Book Review: Great Events in Religion: An Encyclopedia of Pivotal Events in Religious History

Gregory A. Crawford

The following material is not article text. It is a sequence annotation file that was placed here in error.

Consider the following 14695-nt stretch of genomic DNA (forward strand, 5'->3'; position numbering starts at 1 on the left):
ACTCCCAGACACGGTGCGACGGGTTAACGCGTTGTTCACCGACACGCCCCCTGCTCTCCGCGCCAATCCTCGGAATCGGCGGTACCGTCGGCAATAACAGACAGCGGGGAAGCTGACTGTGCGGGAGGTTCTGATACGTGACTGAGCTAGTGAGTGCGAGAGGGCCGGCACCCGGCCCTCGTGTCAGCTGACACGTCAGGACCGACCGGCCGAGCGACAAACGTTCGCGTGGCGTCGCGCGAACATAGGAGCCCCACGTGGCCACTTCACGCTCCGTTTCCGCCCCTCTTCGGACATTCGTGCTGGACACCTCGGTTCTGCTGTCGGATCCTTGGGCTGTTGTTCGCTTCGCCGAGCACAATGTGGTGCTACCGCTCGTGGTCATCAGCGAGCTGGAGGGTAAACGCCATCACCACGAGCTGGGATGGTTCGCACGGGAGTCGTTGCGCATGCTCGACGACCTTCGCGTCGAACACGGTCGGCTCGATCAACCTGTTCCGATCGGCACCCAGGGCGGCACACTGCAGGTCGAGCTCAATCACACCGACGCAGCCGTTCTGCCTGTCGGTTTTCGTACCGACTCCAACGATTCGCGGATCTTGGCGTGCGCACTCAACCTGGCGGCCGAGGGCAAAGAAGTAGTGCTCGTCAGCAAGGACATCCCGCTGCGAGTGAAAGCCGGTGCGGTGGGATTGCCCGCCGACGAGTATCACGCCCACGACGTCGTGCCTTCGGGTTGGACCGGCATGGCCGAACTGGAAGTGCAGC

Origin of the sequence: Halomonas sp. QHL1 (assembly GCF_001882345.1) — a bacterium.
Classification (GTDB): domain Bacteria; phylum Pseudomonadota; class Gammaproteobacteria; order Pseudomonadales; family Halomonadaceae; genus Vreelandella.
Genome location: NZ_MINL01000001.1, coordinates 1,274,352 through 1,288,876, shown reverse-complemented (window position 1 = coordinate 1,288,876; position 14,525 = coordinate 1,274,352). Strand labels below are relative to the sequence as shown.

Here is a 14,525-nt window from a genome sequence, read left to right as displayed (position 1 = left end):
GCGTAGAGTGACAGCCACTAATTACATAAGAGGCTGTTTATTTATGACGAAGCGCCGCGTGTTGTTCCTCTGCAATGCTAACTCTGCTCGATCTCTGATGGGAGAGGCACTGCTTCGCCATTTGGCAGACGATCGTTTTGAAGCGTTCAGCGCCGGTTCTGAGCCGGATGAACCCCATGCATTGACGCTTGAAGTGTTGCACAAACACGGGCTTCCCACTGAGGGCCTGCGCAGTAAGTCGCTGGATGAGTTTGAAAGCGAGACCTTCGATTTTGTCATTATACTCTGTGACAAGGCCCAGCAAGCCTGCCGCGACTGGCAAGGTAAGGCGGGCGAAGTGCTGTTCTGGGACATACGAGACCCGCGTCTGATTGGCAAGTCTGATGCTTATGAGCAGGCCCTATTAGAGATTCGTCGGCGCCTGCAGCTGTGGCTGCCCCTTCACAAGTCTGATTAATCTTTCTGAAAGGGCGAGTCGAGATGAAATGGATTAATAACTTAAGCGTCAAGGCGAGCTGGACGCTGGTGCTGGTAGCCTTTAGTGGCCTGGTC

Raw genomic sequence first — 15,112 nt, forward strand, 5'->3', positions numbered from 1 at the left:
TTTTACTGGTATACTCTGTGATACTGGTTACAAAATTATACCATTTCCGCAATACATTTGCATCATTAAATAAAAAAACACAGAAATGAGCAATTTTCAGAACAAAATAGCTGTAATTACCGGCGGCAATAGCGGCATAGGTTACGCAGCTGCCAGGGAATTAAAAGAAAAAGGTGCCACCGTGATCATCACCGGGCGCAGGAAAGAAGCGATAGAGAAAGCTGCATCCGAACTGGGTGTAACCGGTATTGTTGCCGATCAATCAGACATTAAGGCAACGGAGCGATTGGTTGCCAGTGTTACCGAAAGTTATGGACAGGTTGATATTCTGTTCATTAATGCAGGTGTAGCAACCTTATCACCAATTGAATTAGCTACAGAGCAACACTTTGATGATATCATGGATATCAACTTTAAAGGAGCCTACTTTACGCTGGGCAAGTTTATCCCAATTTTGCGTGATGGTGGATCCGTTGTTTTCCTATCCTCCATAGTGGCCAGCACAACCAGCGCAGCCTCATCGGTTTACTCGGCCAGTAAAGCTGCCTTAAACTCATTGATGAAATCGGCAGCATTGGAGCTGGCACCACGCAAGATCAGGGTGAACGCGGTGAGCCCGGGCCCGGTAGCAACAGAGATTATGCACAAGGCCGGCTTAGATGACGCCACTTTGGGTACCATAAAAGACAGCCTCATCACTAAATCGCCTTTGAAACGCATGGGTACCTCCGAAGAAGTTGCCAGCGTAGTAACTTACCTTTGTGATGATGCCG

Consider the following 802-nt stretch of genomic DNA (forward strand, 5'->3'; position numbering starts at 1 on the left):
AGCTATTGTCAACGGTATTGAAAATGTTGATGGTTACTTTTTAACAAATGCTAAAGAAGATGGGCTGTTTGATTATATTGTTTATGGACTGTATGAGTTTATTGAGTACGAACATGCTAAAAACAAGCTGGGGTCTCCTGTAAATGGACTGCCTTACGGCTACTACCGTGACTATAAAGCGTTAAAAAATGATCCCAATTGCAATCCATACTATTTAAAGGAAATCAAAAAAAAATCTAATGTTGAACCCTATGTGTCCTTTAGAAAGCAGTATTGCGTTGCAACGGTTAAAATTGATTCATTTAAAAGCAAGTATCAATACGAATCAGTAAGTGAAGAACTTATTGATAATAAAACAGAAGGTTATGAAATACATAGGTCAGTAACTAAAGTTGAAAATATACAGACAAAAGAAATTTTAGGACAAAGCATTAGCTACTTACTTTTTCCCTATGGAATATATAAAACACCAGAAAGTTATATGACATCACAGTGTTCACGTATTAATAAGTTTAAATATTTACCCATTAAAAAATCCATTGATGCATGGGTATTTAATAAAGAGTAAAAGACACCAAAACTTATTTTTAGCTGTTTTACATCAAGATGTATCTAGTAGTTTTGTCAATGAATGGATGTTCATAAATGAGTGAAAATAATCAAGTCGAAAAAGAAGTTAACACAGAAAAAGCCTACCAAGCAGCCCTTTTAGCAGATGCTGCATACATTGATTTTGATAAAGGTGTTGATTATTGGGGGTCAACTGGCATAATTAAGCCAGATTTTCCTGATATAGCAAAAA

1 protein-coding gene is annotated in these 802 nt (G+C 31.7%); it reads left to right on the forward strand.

Designed to be comprehensive in its scope, this set covers major religious events from remote prehistory (ca. 60,000 BC) to the highly contemporaneous (AD 2014). Taken together, the editors have done an admirable job in choosing topics to cover and in compiling a highly readable, informative, and thought-provoking compilation. The first volume covers the period of prehistory to AD 600 and includes entries for topics as diverse as the first burials that indicate a belief in an afterlife found in Shanidar Cave, Iraq (ca. 60,000 BC), the discovery of the oldest human-made place of worship at Göbekli Tepe in modern Turkey (tenth millennium BC), the ritual use of alcohol (ca. third millennium BC), the founding of Buddhism (sixth to fourth centuries BC), the Roman conquest of Judaea in 63 BC, the conversion of Saul (Saint Paul) in AD 34, the Council of Chalcedon in AD 451, and the papacy of Gregory the Great (reigned AD 590–604). Volume 2 covers from AD 600 to 1450, thus encompassing the Middle Ages in the West, the rise of Islam in the Middle East, the growth of Christian monasticism, the crusades, the development of the first universities in Europe, and the lives of Joan of Arc and Jan Hus. The final volume covers from 1450 to the present, starting with the fall of Constantinople to the Ottoman Turks and ending with the rise of the Islamic State (ISIS, ISIL, or Daesh) in 2014.

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